Rachel Carson EcoVillage to Become First Sustainable Cohousing Community in Western Pa.
by Amanda Waltz
December 22, 2020
Something is happening at the Eden Hall Campus, a farm-like branch of Chatham University that, among other things, houses the Falk School of Sustainability and Environment. Right now, a group of architects, engineers, and others are planning the Rachel Carson EcoVillage, a private community set to go up on a parcel of land owned by the university.
Chatham has worked with Pittsburgh Cohousing to create the EcoVillage, the first neighborhood of its kind in the region. Based on a practice that began in Denmark and has grown in the United States since around 1990, the concept is a close-knit community built on cooperation, sustainability, and contributing to the ecology and academic work of the surrounding campus.
“It's a commitment to being a good neighbor,” says Stefani Danes, an architect and adjunct professor at Carnegie Melon University who has researched cohousing as a member of Pittsburgh Cohousing, and serves as a consultant on the EcoVllage.
The planned project, named after Chatham's famed environmentalist alum, will include 35 housing units on the Eden Hall campus, a 400-acre property located 20 miles outside of Pittsburgh in Richland Township. But buying one of the units — expected to range in cost from $150,000 to $490,000 — isn't just investing in a property. It's investing in a lifestyle that focuses on sharing resources and other principles outlined by Kathryn McCamant and Charles Durrett's book “Cohousing: A Contemporary Approach to Housing Ourselves,” considered the impetus for the American cohousing movement.
For the last two decades, Danes says she had been looking for places to launch a Pittsburgh cohousing village, only to have one piece of property or another not work out. She was close to giving up when Chatham put out a request for proposals for such a project.
While the EcoVillage may seem like an experiment, Danes sees it as more resilient and long-lasting than people unfamiliar with the concept may assume. She says there are 150 other ecovillages located throughout the country, some of which have already been through a generation of owners.
“There isn't a single example of a community that, once it's built, hasn't survived and isn't doing well today,” said Danes, adding that, like with any neighborhood, owners move away and new people come in.
Despite it technically being a suburb, Danes says it operates in a way that, unlike other developments, alleviates stress on both the residents and the environment. This includes decreasing the amount of work commute-related pollution by implementing car-sharing and using a Chatham shuttle that travels into Pittsburgh. Neighbors also share and trade responsibilities, such as having one group do the grocery shopping for the entire village.
EcoVillage residents also have access to Eden Hall amenities, including a fitness center, on-site eateries, orchards and gardens, and activities, all of which contribute to the sense of community and less time spent traveling.
In addition, the units will be constructed to reduce the EcoVillage's overall carbon footprint. Danes explains that, while the village will be on the grid, the units will reflect the standards of passive house, a concept where homes use as little energy as possible to heat or cool the space. By doing this, Danes says that it will be less daunting to later incorporate renewal energy sources – for example, installing fewer solar panels than would otherwise be necessary. The end result would be to make the units net positive, meaning that they produce more energy than they consume.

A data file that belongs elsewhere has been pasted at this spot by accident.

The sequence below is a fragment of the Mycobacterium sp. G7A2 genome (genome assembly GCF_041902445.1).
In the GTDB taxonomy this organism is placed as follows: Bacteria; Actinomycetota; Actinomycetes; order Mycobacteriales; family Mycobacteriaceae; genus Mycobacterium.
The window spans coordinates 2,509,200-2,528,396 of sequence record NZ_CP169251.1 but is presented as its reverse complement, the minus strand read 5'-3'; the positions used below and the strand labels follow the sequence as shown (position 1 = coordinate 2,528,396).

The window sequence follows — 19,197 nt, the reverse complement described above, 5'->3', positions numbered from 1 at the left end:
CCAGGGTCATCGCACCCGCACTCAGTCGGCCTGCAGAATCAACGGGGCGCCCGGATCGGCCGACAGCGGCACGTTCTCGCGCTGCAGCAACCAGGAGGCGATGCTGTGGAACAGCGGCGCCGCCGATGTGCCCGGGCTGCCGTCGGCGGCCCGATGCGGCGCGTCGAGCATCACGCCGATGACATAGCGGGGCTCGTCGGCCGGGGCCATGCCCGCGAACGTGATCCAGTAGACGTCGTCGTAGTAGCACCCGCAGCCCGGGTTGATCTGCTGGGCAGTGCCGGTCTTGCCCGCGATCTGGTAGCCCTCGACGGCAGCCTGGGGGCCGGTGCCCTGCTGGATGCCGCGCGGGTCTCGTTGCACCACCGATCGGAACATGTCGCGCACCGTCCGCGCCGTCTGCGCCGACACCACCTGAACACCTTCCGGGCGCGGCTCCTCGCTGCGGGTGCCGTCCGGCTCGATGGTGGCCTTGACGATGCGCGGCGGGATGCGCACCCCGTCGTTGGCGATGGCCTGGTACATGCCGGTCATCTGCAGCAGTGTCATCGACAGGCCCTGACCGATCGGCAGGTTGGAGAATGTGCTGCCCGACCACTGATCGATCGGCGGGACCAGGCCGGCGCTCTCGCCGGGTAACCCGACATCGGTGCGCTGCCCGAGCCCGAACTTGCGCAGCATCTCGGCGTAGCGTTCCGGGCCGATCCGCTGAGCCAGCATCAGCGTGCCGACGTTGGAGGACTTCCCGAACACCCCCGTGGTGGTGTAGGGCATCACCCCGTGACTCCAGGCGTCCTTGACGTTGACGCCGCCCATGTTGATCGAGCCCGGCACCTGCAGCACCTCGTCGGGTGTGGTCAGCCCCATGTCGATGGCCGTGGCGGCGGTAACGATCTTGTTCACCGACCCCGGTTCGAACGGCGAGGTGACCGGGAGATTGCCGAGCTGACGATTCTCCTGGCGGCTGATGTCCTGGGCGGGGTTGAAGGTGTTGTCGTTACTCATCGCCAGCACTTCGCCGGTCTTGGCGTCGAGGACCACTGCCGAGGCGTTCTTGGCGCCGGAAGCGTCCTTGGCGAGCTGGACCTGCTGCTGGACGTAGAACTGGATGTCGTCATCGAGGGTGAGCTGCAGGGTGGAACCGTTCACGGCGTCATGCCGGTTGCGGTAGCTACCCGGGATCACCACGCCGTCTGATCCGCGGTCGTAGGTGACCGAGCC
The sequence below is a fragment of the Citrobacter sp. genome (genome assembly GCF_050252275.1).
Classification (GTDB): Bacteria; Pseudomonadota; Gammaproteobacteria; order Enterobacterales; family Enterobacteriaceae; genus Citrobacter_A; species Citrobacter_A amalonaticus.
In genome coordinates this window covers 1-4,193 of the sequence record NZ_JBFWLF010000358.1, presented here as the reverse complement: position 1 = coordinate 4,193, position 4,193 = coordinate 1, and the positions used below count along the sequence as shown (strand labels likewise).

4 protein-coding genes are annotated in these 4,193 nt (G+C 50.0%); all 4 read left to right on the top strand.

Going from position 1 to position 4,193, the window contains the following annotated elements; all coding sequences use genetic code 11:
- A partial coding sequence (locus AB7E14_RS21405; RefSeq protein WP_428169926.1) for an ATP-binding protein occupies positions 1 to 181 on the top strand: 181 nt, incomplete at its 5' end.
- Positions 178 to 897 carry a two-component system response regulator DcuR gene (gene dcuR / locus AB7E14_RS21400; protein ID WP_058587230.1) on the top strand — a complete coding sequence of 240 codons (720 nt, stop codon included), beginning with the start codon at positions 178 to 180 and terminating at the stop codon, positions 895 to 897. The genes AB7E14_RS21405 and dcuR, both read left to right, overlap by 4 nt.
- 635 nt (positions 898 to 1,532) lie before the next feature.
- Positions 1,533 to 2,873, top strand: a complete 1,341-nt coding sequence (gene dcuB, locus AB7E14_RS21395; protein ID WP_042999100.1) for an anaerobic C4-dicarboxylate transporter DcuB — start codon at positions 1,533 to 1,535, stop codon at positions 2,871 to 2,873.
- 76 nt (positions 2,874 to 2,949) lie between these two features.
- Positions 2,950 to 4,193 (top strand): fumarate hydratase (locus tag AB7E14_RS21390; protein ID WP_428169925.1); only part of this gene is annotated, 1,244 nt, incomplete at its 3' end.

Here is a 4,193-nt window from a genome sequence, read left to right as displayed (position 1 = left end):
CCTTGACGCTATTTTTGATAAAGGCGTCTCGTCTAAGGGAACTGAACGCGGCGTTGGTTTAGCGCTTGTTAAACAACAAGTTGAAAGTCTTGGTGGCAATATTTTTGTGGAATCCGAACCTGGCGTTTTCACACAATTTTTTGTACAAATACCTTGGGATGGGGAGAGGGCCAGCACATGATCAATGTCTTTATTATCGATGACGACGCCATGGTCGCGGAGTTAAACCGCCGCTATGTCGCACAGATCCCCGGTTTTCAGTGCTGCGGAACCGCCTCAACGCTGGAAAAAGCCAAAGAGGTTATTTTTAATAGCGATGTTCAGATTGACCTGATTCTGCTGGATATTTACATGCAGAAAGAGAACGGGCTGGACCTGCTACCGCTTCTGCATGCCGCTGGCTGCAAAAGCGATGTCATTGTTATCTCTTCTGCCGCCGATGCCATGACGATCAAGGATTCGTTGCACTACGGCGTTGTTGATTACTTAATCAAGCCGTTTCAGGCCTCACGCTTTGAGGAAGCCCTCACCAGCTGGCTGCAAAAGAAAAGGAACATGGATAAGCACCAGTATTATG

Danes says they will also intend to design the units so they are more durable and easy to repair, and are built with sustainable materials produced without the use of toxic chemicals.
Guiding the project toward this goal is the sustainable architecture and consulting firm, evolvEA, and Fourth River Workers Guild, an ecological landscaping company Danes says will look at ways to better manage and improve the EcoVillage's stormwater.
The group is also working with researchers and professors at Eden Hall to figure out ways the EcoVillage can help the campus “regenerate a healthy ecosystem.”
“It's sitting on farmland that grew potatoes for generations and the soil is pretty bad,” says Danes. “That's something we've already started learning about and started organizing our site planning around. … Our goal is, in 50 years, we would have, instead of three inches of soil with very little organic matter, we would have 12 inches of really rich soil. And that's not what you would typically find in a housing program. … We are contributing in a positive way.”
Beyond the Eden Hall campus, she says they are also working with Rich Township leadership to ensure that the broader community understands and approves of the EcoVillage mission. This includes an online public hearing in January where residents can ask questions and express their concerns.
“We realize, because this is not conventional development, that we need to answer a lot of questions and make sure we're responding to what the folks around us care about,” says Danes.
So far, seven units have been pre-sold, and Danes expects more to sell before construction begins in 2022. Once started, the EcoVillage should take around 12 months to complete.
As for potential buyers, Danes says they hope to attract a wide range of people of different backgrounds, beliefs and age groups.
“There's no set of beliefs or anything like that,” says Danes. “It's just because you want to have a good neighborhood. The more different kinds of people, the better.”